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Friday, September 16, 2011

September 16, 2011: Get Out the Vote

Many of the most passionate and committed activists in American history have dedicated their efforts to extending the franchise, to giving the vote, to those who did not already have it. Those three young Civil Rights workers—James Chaney, Andrew Goodman, and Michael Schwerner—who were lynched near Philadelphia, Mississippi in 1964 were taking part in the “Freedom Summer,” a period focused explicitly on voter registration among officially enfranchised but practically disenfranchised African Americans. While their story exemplifies the most extreme sacrifice, it’s fair to say that they were taking part in a long tradition of suffragist activism, one extending back to those who worked to enfranchise non-landed white men in the early 19th century, to those who created and supported the 15th Amendment after the Civil War, to the generations of women (and men) who fought for female suffrage in the second half of the 19th and first decades of the 20th century, and to many other such advocates—and extending forward to the ongoing efforts of organizations like ACORN (about whom more below) to aid impoverished and other less fortunate Americans in exercising their own franchise.

Many of the most hateful and violent acts of domestic terrorism in American history have been undertaken in order to deny the franchise, to take away the vote, from those who were legally entitled to it. The 1898 Wilmington (North Carolina) coup d’etat and massacre, about which I wrote in my first post, took place on election day in that city in order to capitalize explicitly on local white fears and anger about African Americans and the ballot box; similarly, the Reconstruction-era rise of the Ku Klux Klan was predicated in no small measure on precisely that issue, as were many of Jim Crow’s first laws (including the infamous grandfather clause and other backdoor disenfranchising measures). While the female suffragettes did not meet with that level of violent response, many of their marches and efforts were counter-protested in aggressive and ugly ways; both of those words would also describe much of the rhetoric about the movement and its activists in the media and in national conversations. Those most interested in maintaining hierarchies of power and privilege in America, in short, have always recognized the threat posed to their status quo by the ability of their fellow citizens to gain and then exercise their franchise, and have taken every conceivable measure to oppose those steps.
Much was made in the immediate build-up to the 2008 presidential election, at least on Fox News and in the conservative media more generally, about ACORN and the potential for a fraudulent election; much has of course continued to be made about that organization in particular, and the idea of voter fraud more generally, in the years since. But the truth is that even if the narratives about ACORN’s fraud were accurate—and they have been instead, not surprisingly, largely fabricated and entirely exaggerated—the accusations are that the organization is trying to allow people to vote who might not be legally able to do so for one reason or another. On the other hand, conservative activists have for many years worked diligently to deny the franchise to millions of their fellow Americans: the most overt example would have to be the almost certainly illegal disenfranchisement of tens of thousands of African Americans in Florida prior to the 2000 presidential election (which hinged, of course, on the very tight Florida results), but the truth is that in many states similar efforts to restrict voting rights and opportunities (including for example requiring photographic identification, something that many poorer Americans who lack a driver’s license do not possess) have been undertaken in recent years by Republican legislators and activists.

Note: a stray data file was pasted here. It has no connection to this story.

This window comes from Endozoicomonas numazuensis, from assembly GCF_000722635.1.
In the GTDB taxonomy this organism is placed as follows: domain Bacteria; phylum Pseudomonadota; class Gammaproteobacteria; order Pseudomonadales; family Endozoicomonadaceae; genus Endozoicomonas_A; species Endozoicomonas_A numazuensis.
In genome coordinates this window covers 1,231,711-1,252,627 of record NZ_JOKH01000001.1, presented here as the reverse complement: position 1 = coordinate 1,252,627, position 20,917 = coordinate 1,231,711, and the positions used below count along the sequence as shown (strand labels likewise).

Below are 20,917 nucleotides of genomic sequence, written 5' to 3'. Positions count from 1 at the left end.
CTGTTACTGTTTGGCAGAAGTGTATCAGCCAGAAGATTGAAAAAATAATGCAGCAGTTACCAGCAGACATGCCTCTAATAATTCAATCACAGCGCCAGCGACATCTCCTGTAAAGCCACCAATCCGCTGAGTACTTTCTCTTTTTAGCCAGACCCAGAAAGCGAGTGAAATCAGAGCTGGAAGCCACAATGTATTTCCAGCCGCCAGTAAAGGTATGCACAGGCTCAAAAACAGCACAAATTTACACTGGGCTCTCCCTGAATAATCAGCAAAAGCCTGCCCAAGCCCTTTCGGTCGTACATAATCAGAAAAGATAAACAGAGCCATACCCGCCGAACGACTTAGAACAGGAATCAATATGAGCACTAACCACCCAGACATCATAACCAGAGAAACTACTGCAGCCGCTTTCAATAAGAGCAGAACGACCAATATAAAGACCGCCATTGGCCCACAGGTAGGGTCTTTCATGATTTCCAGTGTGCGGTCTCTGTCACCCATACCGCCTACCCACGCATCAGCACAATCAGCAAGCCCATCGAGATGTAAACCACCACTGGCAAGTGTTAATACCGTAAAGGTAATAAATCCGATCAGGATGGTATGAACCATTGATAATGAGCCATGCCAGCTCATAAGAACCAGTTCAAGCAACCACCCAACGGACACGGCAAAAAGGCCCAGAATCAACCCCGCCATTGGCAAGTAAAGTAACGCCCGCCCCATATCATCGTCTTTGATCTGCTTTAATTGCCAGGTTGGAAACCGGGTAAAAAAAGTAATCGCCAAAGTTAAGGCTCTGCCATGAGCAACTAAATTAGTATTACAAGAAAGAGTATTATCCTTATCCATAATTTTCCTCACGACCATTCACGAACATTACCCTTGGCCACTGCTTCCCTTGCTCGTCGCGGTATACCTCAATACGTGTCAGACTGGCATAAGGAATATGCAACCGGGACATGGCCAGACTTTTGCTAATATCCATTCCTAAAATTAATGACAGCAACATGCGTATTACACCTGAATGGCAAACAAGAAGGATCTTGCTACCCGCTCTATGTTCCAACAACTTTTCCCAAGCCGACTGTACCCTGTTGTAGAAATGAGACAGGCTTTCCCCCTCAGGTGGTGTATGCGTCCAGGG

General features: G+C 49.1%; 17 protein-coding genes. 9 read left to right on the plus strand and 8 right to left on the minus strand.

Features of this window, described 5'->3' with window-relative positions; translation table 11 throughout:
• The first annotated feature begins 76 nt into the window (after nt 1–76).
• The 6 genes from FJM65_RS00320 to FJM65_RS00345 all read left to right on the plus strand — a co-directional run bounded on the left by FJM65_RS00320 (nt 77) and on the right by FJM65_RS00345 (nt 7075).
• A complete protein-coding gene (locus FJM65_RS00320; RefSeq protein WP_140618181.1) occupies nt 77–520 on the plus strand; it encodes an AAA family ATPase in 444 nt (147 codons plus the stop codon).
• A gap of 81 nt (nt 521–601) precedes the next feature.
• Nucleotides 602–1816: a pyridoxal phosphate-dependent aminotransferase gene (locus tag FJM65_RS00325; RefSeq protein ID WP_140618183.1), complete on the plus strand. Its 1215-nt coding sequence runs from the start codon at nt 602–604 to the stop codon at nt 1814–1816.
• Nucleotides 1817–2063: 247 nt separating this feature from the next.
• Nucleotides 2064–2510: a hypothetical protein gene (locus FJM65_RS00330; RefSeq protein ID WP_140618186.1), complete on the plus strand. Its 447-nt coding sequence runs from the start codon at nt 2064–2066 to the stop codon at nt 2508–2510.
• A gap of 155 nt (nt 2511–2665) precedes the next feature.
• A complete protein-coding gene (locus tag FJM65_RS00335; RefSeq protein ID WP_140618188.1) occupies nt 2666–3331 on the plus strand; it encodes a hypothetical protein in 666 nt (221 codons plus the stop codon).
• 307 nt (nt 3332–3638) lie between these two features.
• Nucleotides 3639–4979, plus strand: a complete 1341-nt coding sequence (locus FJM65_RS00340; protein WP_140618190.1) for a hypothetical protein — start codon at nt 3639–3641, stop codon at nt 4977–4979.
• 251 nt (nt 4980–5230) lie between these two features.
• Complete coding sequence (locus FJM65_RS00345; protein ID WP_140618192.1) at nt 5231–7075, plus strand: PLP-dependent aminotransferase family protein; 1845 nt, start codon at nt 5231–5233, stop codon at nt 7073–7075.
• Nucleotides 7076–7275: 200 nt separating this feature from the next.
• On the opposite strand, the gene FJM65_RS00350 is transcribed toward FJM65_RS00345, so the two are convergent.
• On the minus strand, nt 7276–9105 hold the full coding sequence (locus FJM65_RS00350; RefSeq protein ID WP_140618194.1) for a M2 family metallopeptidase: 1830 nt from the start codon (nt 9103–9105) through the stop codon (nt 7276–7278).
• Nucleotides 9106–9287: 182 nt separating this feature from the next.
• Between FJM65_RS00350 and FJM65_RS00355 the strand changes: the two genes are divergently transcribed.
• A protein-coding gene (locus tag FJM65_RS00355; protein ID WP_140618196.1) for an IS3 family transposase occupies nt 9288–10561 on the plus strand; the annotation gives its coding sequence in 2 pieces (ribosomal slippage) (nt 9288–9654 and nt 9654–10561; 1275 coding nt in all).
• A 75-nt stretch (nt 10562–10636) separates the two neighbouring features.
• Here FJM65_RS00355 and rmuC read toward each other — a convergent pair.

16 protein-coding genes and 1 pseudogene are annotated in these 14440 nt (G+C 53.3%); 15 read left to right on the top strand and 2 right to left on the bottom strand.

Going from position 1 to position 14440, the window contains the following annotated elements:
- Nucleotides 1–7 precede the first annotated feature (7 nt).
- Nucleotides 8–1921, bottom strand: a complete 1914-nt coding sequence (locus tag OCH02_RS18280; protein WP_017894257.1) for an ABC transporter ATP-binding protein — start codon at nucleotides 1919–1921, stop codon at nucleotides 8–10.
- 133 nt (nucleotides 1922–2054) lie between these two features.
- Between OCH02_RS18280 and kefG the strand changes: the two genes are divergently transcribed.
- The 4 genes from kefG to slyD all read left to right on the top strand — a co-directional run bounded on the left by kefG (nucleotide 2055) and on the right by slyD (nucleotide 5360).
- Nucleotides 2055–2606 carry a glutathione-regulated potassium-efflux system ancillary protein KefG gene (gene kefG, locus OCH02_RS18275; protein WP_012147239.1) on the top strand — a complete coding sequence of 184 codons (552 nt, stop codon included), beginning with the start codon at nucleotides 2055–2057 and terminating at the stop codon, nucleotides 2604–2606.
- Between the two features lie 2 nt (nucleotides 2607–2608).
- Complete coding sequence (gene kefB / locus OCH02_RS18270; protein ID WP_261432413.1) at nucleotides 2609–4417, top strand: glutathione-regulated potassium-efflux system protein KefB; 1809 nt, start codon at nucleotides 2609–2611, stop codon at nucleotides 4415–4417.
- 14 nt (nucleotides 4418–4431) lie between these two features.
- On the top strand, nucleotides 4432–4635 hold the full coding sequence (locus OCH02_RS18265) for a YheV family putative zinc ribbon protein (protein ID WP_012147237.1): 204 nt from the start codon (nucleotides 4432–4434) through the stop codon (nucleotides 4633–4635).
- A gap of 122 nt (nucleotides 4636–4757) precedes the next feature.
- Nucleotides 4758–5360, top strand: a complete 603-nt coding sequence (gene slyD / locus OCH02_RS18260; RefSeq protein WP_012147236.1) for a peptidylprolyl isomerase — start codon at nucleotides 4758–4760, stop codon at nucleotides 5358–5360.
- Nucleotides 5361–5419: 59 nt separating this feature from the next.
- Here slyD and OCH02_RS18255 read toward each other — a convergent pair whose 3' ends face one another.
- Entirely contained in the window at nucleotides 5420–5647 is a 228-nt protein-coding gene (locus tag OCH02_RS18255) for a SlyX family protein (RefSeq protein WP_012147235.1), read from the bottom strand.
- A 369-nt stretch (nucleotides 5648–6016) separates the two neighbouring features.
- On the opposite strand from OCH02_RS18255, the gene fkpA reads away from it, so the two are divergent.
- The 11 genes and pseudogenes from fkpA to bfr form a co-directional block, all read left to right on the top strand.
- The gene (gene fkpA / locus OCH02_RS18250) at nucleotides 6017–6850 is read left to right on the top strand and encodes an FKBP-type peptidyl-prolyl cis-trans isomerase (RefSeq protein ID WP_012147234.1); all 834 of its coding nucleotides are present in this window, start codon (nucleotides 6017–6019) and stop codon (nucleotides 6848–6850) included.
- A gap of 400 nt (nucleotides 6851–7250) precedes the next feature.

I suppose it’s possible to make logical cases for at least some of those efforts. But given the broader and more defining American histories on either side of this issue, the crucial question has to be this: why on earth would an entire political movement seek to associate itself with efforts to restrict voting rights and opportunities? And, even more significantly, why have we focused so much in recent years on ACORN and its ilk and so little on these much more troubling activists on the other side of the issue? More tomorrow,
PS. Four links to start with:
1)      An image of Norman Rockwell’s lesser-known but very powerful painting Murder in Mississippi (1965):

2)      Images both from and against the women’s suffrage movement:

3)      The Commission on Civil Rights’ report on Florida’s extensive disenfranchisement controversy and the 2000 election:

4)      OPEN: What do you think?

UPDATE) Great piece by political blogger Digby on this history of voter intimidation:

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